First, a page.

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New Orleans area tornado: 5 Arabi residents on loss, destruction after severe storm

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Aubri Juhasz
People walk by a house that's been destroyed by a tornado in St. Bernard Parish on March 23, 2022.

At least two tornadoes touched down in the New Orleans area on Tuesday night, causing significant damage to an area still recovering from Hurricane Ida, multiple injuries and even a death.

UPDATE: EF3 tornado in New Orleans area had peak winds of 160 mph, lifted Arabi homes, NWS says

Tornadoes touched the grounds in the Lower 9th Ward, New Orleans East, Slidell, Lacombe and Gretna, but Arabi was the most impacted. New Orleans Public Radio reporters spoke with some of the town's residents, who recounted the moments when the tornado hit and the aftermath the night of and morning after.

Theresa Goelz
Theresa Goelz talks about living through Hurricane Betsy, Katrina, Ida and now this tornado.

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Patrick Madden
Theresa Goelz is reunited with her dog Sadie after she found her hiding in her office after the tornado.
“(My dog) was hiding in my office underneath my desk, trembling. She's with me now ... Oh my god. I won't leave her again. I will not leave her again. She will leave with me when I leave. But I think it was a blessing that I wasn't home. From what I hear, it was pretty horrific to live through.”
Cathleen Anderson
Cathleen Anderson said she'd rather ride out five Hurricane Idas in a row rather than experience another tornado like she did Tuesday night.

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Patrick Madden
Cathleen Anderson views the aftermath of the tornado in Arabi on Wednesday.
“It was like a giant monster was attacking us. And just like they say a train — and it just kept getting louder and louder. But like, you know, a train comes sideways. This thing was coming like a train over you smooshing … And then the dogs were shaking. Oh, it was so horrible. I couldn't even run to a safe place because it was hitting everywhere and you could feel the house moving.”
Roy Carmouche
Roy Carmouche recounts his experience riding out the tornado that destroyed his home.

Patrick Madden
Roy Carmouche on Wednesday after tornados touched down in the greater New Orleans area.
“Everything just started to shake, glass breaking, and stuff started falling on me. And then I thought for sure the house is going to collapse. But a good thing it didn't. I wouldn't be here telling you the story right now. But it was like that quick ... We're used to this, so we’ll just go back I guess, but I don't know where I'm headed to."
Leda Pagan
Leda Pagan, the wife of Pastor David Pagan, details the damage the tornado left to their church — La Vid Verdadera — and the items they've been able to recover.

David Pagan surveys the damage left to his church, La Vid Verdadera, in Arabi, Louisiana after an EF3 tornado ripped through area.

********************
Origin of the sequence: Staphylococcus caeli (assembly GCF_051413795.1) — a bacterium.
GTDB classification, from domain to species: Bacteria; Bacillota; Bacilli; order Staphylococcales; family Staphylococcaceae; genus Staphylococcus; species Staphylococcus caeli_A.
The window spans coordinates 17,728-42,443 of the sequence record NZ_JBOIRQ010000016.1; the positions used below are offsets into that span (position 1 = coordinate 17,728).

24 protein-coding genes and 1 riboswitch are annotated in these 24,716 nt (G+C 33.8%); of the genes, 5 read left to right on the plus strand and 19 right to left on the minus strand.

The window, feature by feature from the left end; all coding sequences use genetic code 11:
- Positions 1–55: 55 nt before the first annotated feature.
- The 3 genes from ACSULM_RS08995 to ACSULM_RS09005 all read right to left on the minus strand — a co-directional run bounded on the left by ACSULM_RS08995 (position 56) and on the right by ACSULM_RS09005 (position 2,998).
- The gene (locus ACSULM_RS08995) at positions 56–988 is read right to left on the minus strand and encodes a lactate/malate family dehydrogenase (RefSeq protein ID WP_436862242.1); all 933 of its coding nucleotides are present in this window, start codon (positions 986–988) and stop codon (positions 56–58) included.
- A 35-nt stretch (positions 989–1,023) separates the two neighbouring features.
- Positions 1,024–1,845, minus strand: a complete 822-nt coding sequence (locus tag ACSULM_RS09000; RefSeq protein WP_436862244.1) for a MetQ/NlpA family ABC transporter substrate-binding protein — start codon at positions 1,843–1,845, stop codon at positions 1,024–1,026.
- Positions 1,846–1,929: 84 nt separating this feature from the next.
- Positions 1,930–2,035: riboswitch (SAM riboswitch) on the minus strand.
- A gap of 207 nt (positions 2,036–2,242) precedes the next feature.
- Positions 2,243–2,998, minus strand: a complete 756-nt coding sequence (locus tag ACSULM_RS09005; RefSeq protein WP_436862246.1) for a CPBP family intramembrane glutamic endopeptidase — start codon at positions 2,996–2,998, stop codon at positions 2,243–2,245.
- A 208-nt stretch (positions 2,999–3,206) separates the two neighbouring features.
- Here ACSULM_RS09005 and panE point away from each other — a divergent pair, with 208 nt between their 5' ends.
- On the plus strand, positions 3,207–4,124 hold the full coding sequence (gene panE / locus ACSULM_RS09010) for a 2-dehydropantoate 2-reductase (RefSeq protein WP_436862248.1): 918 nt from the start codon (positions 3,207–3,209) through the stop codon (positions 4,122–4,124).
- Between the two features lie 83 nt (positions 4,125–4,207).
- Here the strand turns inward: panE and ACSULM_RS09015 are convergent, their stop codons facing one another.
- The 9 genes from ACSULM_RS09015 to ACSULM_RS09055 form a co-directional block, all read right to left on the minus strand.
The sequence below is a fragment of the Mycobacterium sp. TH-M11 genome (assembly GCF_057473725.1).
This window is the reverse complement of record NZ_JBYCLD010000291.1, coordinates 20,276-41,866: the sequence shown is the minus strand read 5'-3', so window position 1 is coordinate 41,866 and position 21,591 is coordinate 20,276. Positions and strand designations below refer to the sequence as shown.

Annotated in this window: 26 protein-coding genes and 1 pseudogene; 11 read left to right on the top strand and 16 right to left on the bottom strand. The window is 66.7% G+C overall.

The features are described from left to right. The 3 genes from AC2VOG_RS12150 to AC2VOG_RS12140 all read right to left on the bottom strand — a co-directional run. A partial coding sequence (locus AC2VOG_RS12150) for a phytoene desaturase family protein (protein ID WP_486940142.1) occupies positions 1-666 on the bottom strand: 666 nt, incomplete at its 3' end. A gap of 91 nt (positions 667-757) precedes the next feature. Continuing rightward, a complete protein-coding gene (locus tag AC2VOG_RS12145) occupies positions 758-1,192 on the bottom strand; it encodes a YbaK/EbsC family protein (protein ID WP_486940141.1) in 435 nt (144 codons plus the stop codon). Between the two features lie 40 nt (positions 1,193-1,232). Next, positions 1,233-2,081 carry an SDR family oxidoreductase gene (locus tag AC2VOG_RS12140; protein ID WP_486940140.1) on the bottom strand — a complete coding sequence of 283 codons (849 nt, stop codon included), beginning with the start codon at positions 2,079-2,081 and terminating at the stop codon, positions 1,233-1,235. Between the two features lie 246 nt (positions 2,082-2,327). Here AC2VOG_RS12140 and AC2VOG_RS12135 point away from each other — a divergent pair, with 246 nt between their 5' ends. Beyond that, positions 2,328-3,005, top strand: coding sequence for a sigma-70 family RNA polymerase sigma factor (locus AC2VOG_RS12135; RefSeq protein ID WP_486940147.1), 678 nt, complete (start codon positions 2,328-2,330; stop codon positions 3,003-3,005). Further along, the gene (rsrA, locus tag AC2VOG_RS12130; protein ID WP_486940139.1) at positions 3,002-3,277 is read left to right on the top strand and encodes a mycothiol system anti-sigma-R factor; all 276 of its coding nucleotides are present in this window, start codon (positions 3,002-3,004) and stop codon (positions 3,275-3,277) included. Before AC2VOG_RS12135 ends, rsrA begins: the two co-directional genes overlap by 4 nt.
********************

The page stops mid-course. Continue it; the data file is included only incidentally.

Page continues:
Shalina Chatlani/Gulf States Newsroom
David Pagan, pastor of La Vid Verdadera church in Arabi, Louisiana, looks over the damage left to his church building at the corner of Friscoville and St. Claude avenues, Wednesday, March 23, 2022. The night before, an EF3 tornado ripped through the area, leaving one person dead, multiple people injured and hundreds of homes and businesses destroyed. Pagan's wife, Leda, said she and her husband plan to rebuild and come back stronger.
"I've never seen anything like this except on TV, so it is a bit overwhelming. I have been able to find things in the rubble — pictures of the children for our children's church, my son's bible ... So, I'm grateful for the little things in the middle of all this. And that the altar is still standing, which, to us, is very important — the altar of the Lord — and it's still standing there. And, to us, that's a sign that God is with us and he will be with us. And we will rebuild and come back stronger."
Annette Dugan
Annette Dugan said her neighborhood in Arabi "looks like armageddon," after a horse trailer was flung into her and her neighbor's houses Tuesday night.

Tornado Annette Dugan
Shalina Chatlani/Gulf States Newsroom
Left: Arabi resident Annette Dugan with her two dogs, Gumbo and Roux. Dugan is taking her dogs, who are registered as therapy dogs, around her neighborhood to help lift spirits. Right: Dugan's house was heavily damaged when an EF3 tornado ripped through her neighborhood and flung a horse trailer into it. The tornado happened four weeks after Dugan's family finished fixing the home's roof after it sustained damage from Hurricane Ida in August.
The tornado hit us last night. We were watching it on TV and we went in the bathroom and it just blew. That horse trailer went into the back of the house, hit the house next door and all the windows blew out ... it looks like armageddon around here. We, physically, are OK, so, I'm all right. As long as we're OK physically ... all this stuff is just material stuff. Everybody pulls together. Everybody's friends and helps each other out.

Gulf States Newsroom Reporter Shalina Chatlani, Gulf States Newsroom Digital Editor Orlando Flores and WWNO News Director Patrick Madden contributed to this story.

Kezia Setyawan is a coastal reporter for WWNO and WRKF and is based out of Houma.

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